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Is It the Right Time to Begin Using Technology in Your Counseling?

Alliant International University
Published 03/14/2017
4 minutes read
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There’s no debating that we currently live in a fascinating time, when the number of daily steps you’ve taken can instantly be seen on your wrist, who’s at your doorstep can be viewed from your phone, and your next pizza can be delivered to you via drone.

For some people, these technologies offer small improvements in their lives to help them save a few minutes here or there, or to help them stay in better shape. For others—especially those struggling with their mental health—modern day technologies can be true life savers.

Here are a few of the newest technologies you may consider including in your therapy.

1. Telemental Health

Despite its goal to offer services to anyone in need, traditional therapy has its own shortcomings in today’s fast-moving society, as clients have always been expected to visit with their therapist at a physical office or location.

This arrangement may exclude a great deal of potential clients who are immobilized due to illness or disability, who live in rural areas with no access to care, who lack sufficient transportation for regular sessions, or who have time constraints with work or school.

“Telemental health,” or online counseling, addresses all of these obstacles, enabling clients to meet with their therapists at their own convenience, while eliminating concerns about travel time or cost.

As a result, clinicians are able to:

  • meet with clients more regularly, some of whom they wouldn’t be able to meet otherwise
  • handle crises that may arise between face-to-face visits
  • make a client more comfortable participating from his or her home
  • conduct initial interviews and assessments via telemental health channels in order to expedite the process when the patient arrives in-person
  • reduce concerns about stigma and serve as a bridge for reluctant clients to come in for office visits

While the majority of therapy techniques can be implemented just as effectively through video conferencing as they are in face-to-face sessions, they do indeed have their drawbacks, including:

  • the inability to use certain methods of therapy, such as play therapy or EMDR
  • the inability to notice all verbal or non-verbal clues, like perhaps twitching hands or feet not visible from the web cam or smart phone
  • no promise of privacy, as its always possible a website or video feed can be viewed by a hacker
  • ethical and legal issues, which the therapist must ensure they follow before providing online therapy

2. Mental Health Apps

The second biggest breakthrough in modern day technology for counselors is the prevalence of mental health apps. An immeasurable number of mental health apps await anyone with a smartphone, ranging from bully therapy apps, to breathing apps, to relaxation apps, to catastrophic thinking apps… the list truly goes on and on.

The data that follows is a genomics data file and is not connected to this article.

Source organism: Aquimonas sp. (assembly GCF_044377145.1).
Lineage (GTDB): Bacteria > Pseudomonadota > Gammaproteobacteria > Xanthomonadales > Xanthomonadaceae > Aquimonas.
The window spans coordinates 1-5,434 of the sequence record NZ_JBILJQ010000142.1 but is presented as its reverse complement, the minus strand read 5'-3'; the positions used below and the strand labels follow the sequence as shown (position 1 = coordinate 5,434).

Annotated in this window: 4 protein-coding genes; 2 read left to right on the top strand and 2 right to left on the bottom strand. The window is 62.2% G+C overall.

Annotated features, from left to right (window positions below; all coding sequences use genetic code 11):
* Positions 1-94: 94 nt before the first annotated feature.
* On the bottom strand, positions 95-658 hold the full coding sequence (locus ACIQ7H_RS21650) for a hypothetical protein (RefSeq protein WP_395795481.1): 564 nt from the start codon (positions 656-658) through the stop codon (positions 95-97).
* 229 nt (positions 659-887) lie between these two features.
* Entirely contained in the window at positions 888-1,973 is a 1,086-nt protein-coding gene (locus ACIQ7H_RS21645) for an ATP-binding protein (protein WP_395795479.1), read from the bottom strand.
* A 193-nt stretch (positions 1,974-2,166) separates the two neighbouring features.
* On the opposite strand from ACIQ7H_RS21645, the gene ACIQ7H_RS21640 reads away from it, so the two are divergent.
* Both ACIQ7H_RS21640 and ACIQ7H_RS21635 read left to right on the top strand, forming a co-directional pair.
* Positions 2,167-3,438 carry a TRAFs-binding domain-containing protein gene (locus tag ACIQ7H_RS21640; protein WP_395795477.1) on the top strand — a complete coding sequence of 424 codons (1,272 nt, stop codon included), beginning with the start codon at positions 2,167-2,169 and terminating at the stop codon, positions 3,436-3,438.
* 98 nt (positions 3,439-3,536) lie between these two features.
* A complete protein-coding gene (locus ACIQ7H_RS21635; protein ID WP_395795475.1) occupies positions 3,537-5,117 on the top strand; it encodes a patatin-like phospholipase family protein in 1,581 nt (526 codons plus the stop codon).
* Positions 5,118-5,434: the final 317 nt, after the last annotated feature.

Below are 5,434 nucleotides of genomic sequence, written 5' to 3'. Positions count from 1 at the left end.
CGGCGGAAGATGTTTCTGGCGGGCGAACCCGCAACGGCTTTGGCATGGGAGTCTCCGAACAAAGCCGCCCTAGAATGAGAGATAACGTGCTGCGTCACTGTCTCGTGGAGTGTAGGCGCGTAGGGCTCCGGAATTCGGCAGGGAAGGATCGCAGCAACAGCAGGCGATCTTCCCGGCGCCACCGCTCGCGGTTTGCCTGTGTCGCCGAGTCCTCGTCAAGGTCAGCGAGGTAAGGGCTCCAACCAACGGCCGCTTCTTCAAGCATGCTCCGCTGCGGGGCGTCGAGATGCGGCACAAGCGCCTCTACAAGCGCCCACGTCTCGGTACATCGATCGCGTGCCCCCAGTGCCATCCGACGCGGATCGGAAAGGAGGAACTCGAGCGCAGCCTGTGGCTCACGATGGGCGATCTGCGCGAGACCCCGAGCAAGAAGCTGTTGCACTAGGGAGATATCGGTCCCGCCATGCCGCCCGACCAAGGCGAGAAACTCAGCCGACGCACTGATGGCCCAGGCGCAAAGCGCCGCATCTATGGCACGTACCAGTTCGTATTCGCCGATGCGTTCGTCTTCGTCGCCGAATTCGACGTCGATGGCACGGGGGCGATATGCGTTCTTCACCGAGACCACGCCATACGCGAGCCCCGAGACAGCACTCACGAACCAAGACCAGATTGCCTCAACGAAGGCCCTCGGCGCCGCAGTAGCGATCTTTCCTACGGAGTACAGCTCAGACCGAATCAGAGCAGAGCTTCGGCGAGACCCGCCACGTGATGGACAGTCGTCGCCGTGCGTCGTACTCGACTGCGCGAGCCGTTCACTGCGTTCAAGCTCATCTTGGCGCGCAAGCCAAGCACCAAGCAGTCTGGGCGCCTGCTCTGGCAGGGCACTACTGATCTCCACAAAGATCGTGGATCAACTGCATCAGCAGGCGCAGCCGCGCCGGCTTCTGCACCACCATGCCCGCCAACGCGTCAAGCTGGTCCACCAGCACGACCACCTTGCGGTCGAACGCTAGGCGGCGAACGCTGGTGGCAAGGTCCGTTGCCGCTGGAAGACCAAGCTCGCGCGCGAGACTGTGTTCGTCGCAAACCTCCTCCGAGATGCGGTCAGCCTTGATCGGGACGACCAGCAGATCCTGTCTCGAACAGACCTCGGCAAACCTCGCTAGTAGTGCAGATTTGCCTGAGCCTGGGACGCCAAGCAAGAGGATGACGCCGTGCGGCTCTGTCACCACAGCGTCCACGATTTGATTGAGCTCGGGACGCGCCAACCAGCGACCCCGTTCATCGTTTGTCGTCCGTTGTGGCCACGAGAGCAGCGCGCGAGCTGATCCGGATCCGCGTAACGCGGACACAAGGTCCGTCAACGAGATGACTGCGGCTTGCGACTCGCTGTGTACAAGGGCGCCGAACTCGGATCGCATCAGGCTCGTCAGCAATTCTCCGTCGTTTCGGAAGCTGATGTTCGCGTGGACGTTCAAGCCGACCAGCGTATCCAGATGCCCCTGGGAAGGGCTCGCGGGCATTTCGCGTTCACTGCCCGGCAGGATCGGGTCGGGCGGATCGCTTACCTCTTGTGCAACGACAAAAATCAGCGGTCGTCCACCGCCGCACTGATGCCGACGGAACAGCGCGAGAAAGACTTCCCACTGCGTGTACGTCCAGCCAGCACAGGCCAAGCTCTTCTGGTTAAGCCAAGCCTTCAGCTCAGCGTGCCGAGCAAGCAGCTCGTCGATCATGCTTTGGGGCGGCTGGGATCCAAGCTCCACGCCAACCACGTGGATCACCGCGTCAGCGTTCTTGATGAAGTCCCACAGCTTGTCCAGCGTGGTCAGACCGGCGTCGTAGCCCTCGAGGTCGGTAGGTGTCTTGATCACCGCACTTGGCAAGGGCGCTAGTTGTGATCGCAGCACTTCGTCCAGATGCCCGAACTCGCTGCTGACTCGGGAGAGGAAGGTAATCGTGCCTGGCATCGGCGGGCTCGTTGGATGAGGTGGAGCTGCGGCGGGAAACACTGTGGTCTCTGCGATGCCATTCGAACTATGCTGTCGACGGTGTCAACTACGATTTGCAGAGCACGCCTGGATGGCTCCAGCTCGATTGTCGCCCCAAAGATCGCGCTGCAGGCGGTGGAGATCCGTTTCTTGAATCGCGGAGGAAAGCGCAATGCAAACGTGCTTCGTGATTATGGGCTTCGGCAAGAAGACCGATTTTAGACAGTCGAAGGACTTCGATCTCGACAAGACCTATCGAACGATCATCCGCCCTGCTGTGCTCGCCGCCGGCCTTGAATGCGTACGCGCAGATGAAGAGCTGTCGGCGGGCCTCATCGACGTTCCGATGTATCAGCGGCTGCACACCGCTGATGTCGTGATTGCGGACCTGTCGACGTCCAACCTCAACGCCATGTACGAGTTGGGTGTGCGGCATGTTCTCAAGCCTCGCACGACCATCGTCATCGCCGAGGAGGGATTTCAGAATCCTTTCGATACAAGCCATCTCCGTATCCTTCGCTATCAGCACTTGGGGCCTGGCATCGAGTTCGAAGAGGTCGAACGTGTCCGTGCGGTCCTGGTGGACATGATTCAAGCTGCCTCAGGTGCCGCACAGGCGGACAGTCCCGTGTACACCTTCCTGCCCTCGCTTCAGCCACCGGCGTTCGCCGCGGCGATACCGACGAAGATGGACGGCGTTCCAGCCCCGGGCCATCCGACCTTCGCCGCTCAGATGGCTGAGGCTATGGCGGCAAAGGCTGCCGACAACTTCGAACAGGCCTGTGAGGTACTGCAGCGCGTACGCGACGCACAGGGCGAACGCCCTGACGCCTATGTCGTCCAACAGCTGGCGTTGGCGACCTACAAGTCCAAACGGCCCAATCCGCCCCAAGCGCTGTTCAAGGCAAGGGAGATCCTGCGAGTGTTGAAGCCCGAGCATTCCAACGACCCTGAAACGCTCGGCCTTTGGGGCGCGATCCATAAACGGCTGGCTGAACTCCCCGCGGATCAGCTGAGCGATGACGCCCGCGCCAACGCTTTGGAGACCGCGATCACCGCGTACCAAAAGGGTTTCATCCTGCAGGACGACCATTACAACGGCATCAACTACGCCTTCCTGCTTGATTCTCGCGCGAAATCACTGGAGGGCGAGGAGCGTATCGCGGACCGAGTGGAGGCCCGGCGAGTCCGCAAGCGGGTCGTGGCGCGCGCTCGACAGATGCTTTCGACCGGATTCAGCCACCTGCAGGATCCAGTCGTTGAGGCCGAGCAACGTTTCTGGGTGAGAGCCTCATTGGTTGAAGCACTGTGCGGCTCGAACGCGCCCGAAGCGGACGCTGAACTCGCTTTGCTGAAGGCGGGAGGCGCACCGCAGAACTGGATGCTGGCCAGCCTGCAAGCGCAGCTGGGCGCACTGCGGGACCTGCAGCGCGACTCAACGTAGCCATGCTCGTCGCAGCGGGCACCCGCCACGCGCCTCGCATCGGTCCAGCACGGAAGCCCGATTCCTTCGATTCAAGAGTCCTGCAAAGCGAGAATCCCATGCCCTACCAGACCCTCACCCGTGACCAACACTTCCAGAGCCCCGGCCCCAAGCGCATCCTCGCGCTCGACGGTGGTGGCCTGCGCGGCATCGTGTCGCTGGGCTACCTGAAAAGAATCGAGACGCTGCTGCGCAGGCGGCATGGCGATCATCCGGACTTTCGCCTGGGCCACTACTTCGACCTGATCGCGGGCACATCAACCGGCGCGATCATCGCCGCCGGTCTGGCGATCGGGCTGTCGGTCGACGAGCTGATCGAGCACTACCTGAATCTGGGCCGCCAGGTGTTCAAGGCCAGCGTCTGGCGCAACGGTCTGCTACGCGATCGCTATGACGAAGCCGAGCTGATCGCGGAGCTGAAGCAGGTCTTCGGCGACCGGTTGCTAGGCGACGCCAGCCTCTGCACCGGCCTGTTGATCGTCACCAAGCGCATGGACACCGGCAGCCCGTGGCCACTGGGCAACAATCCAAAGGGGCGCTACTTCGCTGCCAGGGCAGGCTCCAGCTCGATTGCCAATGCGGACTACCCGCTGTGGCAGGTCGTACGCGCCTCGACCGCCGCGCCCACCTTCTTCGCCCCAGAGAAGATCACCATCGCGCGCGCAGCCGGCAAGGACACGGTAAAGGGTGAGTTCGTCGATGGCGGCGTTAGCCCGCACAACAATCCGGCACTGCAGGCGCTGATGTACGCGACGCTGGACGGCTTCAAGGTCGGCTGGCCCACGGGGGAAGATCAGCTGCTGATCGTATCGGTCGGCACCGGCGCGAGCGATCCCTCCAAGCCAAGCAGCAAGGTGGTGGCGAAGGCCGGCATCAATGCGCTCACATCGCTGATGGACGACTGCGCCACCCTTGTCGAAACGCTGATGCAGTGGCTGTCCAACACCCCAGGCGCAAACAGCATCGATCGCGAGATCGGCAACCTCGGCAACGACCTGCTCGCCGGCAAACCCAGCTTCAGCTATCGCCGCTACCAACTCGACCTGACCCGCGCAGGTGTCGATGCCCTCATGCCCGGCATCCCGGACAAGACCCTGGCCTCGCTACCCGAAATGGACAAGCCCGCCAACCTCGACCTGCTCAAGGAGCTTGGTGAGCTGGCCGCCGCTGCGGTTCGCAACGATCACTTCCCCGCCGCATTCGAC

Some of the best mental health apps are helpful to people struggling with mental health issues because they may provide:

  • a source of therapy in between weekly sessions with the therapist
  • a place to record, analyze and reflect upon negative thoughts or feelings
  • updated information or studies on a particular mental health condition
  • tools in which to help users relax or practice his or her breathing

Of course it is important to remember that not all of these apps are created equal, nor are they all developed by licensed professionals or organizations, so be sure to try them out for yourself before suggesting them to your clients.

Using Technology in Your Practice

Both telemental health and mental health apps have enabled mental health professionals to connect with patients near and far, at their own convenience. While mental health therapy technologies feature many advantages, practitioners still need to be mindful of the many ethical and legal implications of practicing therapy through technology. In some cases, additional training and licensure may be advised to ensure you are able to effectively (and legally) serve those in need.

So, should you prepare to implement technology into your counseling sessions? It really is a matter of preference and the type of therapy you plan to build your practice around. However, if the primary goal is to help clients, and if certain technologies help certain clients, especially as technology continues to advance, it is up to therapists like you to individually and collectively determine technology’s ever-evolving role in therapy.

For more information about using technology in your future practice, contact Alliant today at 1 (866) 825-5426.

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